| 2021-05-26 18:00|
|We are asking for £3-5 donation towards our running costs.|
This conversation between four Italian map-scholars started as a response to the pervasive spread of both cartographic materials related to the COVID-19 pandemic and critical commentaries about such materials during the 2020 lockdown.
This plurality of cartographic visuals and mapping practices, which appeared soon after the coronavirus outbreak, requires exponential research angles. Approaching the pandemic through and in the proximity of maps, mapping practices, map-like objects and creative cartographies, we aim to foreground the speculative, empirical and fast-moving expressions of the pandemic’s cartographic imagery.
This conversation aims to stimulate a collaborative exchange about how both scientific and governmental, as well as existential and affective features of the pandemic have been informed by cartographic imaginings.
• Andrea Pase Motion and emotion in viral maps
• Laura Lo Presti Mapping transversal solidarities: flattening the curve through solid cartographic chains
• Tania Rossetto Taking care of the infected geobody: expressing the nation through map-like images
• Giada Peterle Postcards from urban quarantines: drawing implicit cartographies
This event will be chaired by Phil Cohen and Mike Duggan from Livingmaps.
Andrea Pase is Full Professor of Historical and Social Geography at the University of Padua. In his research path, historical cartography was the point of access to study the unfolding of modern State territorial rationality, with particular reference to the definition and setting of borders (in Europe and in colonial and postcolonial Africa). He has carried out fieldwork—largely dedicated to the Sahel—with Marina Bertoncin, a colleague and friend. Maps (projects) and territories (reifications) are often in conflict, widening the gap between the declared (development) and the pursued (logic of domination). On these issues, he has published in journals such as Geoforum, Geographica Helvetica and Rivista Geografica Italiana.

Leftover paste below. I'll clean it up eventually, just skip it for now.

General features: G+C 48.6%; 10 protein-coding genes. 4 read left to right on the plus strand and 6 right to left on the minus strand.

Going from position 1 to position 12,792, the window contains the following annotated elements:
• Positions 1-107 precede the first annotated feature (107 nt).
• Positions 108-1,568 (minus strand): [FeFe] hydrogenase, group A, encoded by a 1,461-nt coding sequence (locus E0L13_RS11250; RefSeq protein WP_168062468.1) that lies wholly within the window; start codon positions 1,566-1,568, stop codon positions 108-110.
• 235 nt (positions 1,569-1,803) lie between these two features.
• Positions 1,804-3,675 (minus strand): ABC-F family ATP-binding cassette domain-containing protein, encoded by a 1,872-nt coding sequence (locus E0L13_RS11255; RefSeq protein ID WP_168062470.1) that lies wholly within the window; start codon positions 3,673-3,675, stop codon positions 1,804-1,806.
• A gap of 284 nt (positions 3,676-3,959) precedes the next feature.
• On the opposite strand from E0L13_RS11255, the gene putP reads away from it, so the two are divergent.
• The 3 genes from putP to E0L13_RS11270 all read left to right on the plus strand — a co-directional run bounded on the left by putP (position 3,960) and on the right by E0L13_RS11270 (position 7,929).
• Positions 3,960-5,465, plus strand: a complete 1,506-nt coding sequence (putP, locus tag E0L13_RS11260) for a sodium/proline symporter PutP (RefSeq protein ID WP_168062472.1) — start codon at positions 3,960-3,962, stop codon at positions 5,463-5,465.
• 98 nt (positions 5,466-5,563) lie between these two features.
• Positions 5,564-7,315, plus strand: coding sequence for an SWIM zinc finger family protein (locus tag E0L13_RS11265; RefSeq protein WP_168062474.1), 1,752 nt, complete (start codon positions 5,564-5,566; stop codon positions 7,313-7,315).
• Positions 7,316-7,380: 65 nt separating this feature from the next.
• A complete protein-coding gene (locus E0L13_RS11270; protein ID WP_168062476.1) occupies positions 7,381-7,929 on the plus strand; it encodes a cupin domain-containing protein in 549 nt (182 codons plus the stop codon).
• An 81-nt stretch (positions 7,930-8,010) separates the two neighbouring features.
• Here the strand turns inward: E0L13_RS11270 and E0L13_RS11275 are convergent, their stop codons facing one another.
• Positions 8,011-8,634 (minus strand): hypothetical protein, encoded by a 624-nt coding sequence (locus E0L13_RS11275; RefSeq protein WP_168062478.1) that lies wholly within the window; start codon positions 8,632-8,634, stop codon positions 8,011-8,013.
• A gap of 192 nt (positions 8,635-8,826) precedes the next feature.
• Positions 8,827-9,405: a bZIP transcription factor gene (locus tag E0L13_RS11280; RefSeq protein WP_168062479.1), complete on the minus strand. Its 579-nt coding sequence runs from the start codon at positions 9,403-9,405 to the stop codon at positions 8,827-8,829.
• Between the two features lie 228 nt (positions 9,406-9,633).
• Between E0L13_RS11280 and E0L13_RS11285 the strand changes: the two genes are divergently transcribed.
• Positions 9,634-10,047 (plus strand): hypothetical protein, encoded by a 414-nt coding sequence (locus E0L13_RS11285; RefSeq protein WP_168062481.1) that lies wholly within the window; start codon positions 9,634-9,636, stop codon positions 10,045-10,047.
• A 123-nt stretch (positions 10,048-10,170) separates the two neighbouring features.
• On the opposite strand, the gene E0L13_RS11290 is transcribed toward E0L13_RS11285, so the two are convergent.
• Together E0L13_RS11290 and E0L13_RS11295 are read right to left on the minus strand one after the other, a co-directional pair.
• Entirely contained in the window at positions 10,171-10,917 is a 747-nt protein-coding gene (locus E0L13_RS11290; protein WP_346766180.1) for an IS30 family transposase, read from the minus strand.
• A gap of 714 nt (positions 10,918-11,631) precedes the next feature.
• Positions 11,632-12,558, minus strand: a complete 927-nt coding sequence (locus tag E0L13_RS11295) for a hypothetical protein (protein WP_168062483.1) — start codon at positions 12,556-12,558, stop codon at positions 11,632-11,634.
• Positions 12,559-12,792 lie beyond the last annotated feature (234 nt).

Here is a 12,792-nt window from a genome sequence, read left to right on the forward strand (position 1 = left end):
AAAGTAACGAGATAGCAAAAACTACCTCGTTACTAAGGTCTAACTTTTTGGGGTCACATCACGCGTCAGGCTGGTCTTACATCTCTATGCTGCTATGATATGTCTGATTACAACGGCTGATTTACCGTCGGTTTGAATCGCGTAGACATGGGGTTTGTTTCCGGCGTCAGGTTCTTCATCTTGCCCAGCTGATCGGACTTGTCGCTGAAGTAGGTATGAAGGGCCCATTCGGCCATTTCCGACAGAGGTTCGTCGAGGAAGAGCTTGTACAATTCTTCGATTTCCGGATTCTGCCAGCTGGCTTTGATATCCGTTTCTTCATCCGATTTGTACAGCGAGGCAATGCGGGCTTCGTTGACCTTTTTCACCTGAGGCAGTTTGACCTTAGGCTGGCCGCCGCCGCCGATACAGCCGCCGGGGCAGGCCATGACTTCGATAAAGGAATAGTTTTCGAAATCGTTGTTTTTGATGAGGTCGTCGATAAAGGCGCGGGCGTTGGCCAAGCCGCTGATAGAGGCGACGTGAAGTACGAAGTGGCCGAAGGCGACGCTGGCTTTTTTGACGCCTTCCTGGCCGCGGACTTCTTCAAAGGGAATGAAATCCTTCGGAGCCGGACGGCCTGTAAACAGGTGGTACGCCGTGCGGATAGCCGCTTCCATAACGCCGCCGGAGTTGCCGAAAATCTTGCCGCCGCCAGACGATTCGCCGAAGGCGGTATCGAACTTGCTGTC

Laura Lo Presti is Visiting Research Fellow at the Groningen Research Institute for the Study of Culture (ICOG). Her research focuses on critical and cultural cartography, investigating political phenomena such as migration, national identity, imperialism from a visual and artistic perspective. Her work has been published in Political Geography, Mobilities, Acme and include two books, Cartografie (In)esauste (FrancoAngeli, 2019) and Mapping, Connectivity and the Making of European Empires (Rowman and Littlefield, 2021).
Tania Rossetto is Associate Professor of Cultural Geography at the University of Padua and co-convenor of the Centre for Advanced Studies in Mobility & Humanities (https://twitter.com/mohu_centre). Her research interests include the relationship between map studies and visual studies, the portrayal of maps, haptic cartographies, national mappings and the linkage between cartographic theory and literary studies. On these subjects she has published in journals such as Progress in Human Geography, Social & Cultural Geography, Environment and Planning D. Her recent book, titled Object-Oriented Cartography: Maps as Things (Routledge, 2019), establishes an unprecedented dialogue between the field of map studies and object-oriented philosophy.
Giada Peterle is Lecturer in Literary Geography at the University of Padova. Working in the emerging field of the geohumanities, her research interests lie in the interconnections between geography, literature, comics, creative mapping and art-based practices. Her publications on ‘literary geographies’, ‘carto-fiction’ and ‘comic book cartographies’ appeared also in Mobilities, Social & Cultural Geography and Cultural Geographies, and include the book Comics as a Research Practice: Drawing Narrative Geographies Beyond the Frame (Routledge, 2021). Her creative/research endeavours are available at www.narrativegeographies.com.
Livingmaps Network is an independent not for profit organisation, we receive no core funding. Our main income comes from live events which we have been unable to organise this year. We are asking for donations of £3 – £5 from people who wish to attend our online events to help us cover our running costs. We greatly appreciate your support.